CEC Theses and Dissertations

Date of Award

2000

Document Type

Dissertation

Degree Name

Doctor of Philosophy (PhD)

Department

Graduate School of Computer and Information Sciences

Advisor

Lee J. Leitner

Committee Member

S. Rollins Guild

Committee Member

Sumitra Mukherjee

Abstract

The propositional satisfiability problem (SAT) is a fundamental problem in computer science and combinatorial optimization. A considerable number of prior researchers have investigated SAT, and much is already known concerning limitations of known algorithms for SAT. In particular, some necessary conditions are known, such that any algorithm not meeting those conditions cannot be efficient. This paper reports a research to develop and test a new algorithm that meets the currently known necessary conditions.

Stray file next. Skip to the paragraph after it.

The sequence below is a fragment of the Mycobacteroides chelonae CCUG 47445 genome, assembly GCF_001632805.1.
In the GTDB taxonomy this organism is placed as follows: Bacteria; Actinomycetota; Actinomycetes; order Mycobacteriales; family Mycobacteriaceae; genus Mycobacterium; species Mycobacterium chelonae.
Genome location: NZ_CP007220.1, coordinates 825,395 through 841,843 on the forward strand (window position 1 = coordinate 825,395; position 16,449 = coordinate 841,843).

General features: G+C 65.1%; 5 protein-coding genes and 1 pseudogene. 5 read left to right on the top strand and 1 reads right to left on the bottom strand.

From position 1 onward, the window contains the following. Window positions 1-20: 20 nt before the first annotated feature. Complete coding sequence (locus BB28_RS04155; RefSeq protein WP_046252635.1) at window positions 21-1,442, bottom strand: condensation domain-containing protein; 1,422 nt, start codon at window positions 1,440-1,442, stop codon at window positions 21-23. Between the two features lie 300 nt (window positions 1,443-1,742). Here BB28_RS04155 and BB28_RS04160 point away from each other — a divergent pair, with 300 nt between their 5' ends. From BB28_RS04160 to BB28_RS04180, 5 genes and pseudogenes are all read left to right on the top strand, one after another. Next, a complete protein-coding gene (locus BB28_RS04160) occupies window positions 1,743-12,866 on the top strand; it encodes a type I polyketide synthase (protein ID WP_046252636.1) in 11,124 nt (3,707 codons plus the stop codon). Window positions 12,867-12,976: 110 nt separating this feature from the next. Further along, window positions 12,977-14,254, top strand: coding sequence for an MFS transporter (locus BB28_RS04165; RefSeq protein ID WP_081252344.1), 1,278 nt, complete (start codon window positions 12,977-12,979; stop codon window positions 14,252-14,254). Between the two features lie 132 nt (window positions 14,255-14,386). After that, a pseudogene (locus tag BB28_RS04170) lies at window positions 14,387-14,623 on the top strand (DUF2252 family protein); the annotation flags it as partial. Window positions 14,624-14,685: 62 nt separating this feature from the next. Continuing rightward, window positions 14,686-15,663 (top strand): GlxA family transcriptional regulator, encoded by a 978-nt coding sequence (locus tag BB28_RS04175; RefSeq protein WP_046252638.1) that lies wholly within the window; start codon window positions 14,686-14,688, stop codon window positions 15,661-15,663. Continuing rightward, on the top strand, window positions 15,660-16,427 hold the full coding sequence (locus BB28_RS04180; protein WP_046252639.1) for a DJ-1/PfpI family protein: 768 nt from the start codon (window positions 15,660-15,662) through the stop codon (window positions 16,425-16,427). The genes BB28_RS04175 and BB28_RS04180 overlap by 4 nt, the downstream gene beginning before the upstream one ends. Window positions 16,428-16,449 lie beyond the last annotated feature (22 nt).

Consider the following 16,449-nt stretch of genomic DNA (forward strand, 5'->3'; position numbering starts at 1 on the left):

In chapter three, we give a new characterization of the convex integer hull of SAT, and two new algorithms for finding strong cutting planes. We also show the importance of choosing which vertex to cut, and present heuristics to find a vertex that allows a strong cutting plane. In chapter four, we describe an experiment to implement a SAT solving algorithm using the new algorithms and heuristics, and to examine their effectiveness on a set of problems. In chapter five, we describe the implementation of the algorithms, and present computational results. For an input SAT problem, the output of the implemented program provides either a witness to the satisfiability or a complete cutting plane proof of satisfiability. The description, implementation, and testing of these algorithms yields both empirical data to characterize the performance of the new algorithms, and additional insight to further advance the theory. We conclude from the computational study that cutting plane algorithms are efficient for the solution of a large class of SAT problems.

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